Politics latest: Police turn up at conference while Nigel Farage on stage after order from mayor (2024)

Key points
  • Mayor moves to shut down National Conservatism Conference - Farage had been due to address gathering
  • Darren McCaffrey reports from the scene in Brussels
  • Minister 'reasonably confident' Rwanda bill will pass this week - but won't confirm if airline lined up for flights
  • What happened with the legislation last night - and what happens now?
  • PM facing Tory rebellion over 'smoke-free generation' bill
  • Live reporting byFaith Ridler


Farage: Police would have to 'drag me off stage'

Over in Brussels, and both Nigel Farage and ex-home secretary Suella Braverman have given speeches to the National Conservatism Conference despite efforts to shut it down.

Police have arrived at the venue in the European Quarter, ordering that those in attendance leave the venue in a bid to "guarantee public safety".

Mr Farage told our political correspondent Darren McCaffrey that police would have to "drag me off the stage".

"I understand the police outside have a closure order, but there are only three police officers," he says. "So three police officers are not going to come into the venue with a lot of people like this.

"They'll gather more police and at some point it'll be closed down."

Mr Farage says: "If anything convinced me Brexit was the right thing to do, it's this behaviour."

He made the remark as he was leaving the conference room, having completed his planned speech.

Organisers have claimed the Public Order Notice claimed there were fears of a counter-protest of 200 people.

However, those who staged the event said: "It seems very directly political, not impartial."


What counts as voter ID? What you need to know before local elections

People voting in local elections in England on 2 May will need to provide photo ID.

It is the second year the requirement has been in place - but in 2023,14,000 people couldn't cast their ballot because they didn't take ID to the polling booth.

There are 22 different types of ID you can use - and if you don't have any of them, you can register for a Voter Authority Certificate.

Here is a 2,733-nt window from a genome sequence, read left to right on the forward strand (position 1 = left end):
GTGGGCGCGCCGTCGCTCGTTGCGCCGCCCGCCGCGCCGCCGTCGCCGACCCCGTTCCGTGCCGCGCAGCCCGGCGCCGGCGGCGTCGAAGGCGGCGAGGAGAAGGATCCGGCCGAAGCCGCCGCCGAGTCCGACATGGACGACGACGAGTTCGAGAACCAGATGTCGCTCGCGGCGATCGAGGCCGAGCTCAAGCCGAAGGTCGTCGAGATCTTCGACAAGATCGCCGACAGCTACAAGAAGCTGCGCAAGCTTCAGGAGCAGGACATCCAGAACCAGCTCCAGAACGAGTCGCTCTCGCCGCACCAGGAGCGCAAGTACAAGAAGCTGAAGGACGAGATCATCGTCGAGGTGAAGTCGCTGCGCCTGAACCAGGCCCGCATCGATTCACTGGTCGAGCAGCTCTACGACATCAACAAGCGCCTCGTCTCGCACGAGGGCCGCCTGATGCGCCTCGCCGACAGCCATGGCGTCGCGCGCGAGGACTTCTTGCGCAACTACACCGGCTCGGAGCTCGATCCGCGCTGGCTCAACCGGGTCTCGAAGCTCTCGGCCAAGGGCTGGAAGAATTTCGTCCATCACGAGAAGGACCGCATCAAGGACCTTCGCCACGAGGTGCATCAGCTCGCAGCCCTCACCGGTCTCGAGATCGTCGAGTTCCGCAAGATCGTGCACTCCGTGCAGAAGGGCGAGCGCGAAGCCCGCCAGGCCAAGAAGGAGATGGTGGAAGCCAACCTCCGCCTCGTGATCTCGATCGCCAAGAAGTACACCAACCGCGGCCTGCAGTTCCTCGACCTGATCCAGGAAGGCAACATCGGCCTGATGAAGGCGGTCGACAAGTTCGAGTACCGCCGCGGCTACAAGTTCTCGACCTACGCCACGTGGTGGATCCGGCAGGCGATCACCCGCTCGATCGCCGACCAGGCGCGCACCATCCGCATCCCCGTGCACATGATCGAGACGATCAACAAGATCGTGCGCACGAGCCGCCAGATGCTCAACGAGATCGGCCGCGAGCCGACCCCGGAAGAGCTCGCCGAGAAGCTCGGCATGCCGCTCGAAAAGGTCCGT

Here's everything you need to know to avoid being caught out:


Third venue National Conservatism Conference has booked in Brussels as mayor tries to shut it down

Our political correspondent Darren McCaffrey is in Brussels, where the National Conservatism Conference is in the process of being shut down by the mayor.

"Quite extraordinary scenes here in Brussels today as you will be able to see. There is a policeman talking to the owner of the venue in which this National Conservatism Conference is taking place," he says.

"The police are actually trying to shut this thing down, they've had an order from the mayor of Brussels who has effectively said that the extreme right is not welcome in this city and trying to shut the venue down.

"They're using issues around public order and safety to do so.

"The police are saying effectively if you do not evacuate this building any time soon, then the police will start removing people from it."

Darren points out that Reform UK president Nigel Farage is giving a speech at the conference at the moment, with former home secretary Suella Braverman due on the stage shortly.

"This is the third venue that the National Conservatism Conference... has had to choose in Brussels over the last couple of days."

The others had cancelled ahead of the conference.

You can watch Darren's latest live report here:


Watch: Davey sorry he didn't meet Alan Bates sooner